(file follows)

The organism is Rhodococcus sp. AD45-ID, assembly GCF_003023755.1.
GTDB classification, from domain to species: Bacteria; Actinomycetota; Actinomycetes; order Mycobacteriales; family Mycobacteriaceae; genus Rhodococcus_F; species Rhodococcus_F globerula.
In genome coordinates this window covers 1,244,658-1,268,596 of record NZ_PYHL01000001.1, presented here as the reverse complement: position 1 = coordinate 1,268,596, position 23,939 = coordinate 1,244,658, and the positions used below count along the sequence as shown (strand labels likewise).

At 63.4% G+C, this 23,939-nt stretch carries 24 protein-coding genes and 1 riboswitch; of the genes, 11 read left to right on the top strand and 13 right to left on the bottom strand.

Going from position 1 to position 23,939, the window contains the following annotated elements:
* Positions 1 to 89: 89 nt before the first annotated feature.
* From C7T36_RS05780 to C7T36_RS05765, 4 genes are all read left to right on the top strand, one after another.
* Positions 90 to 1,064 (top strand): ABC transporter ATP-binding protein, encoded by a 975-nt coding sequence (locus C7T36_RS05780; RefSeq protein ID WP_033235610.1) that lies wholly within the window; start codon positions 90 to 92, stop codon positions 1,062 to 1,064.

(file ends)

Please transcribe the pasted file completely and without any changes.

The organism is Rhodococcus sp. AD45-ID, assembly GCF_003023755.1.
GTDB classification, from domain to species: Bacteria; Actinomycetota; Actinomycetes; order Mycobacteriales; family Mycobacteriaceae; genus Rhodococcus_F; species Rhodococcus_F globerula.
In genome coordinates this window covers 1,244,658-1,268,596 of record NZ_PYHL01000001.1, presented here as the reverse complement: position 1 = coordinate 1,268,596, position 23,939 = coordinate 1,244,658, and the positions used below count along the sequence as shown (strand labels likewise).

At 63.4% G+C, this 23,939-nt stretch carries 24 protein-coding genes and 1 riboswitch; of the genes, 11 read left to right on the top strand and 13 right to left on the bottom strand.

Going from position 1 to position 23,939, the window contains the following annotated elements:
* Positions 1 to 89: 89 nt before the first annotated feature.
* From C7T36_RS05780 to C7T36_RS05765, 4 genes are all read left to right on the top strand, one after another.
* Positions 90 to 1,064 (top strand): ABC transporter ATP-binding protein, encoded by a 975-nt coding sequence (locus C7T36_RS05780; RefSeq protein ID WP_033235610.1) that lies wholly within the window; start codon positions 90 to 92, stop codon positions 1,062 to 1,064.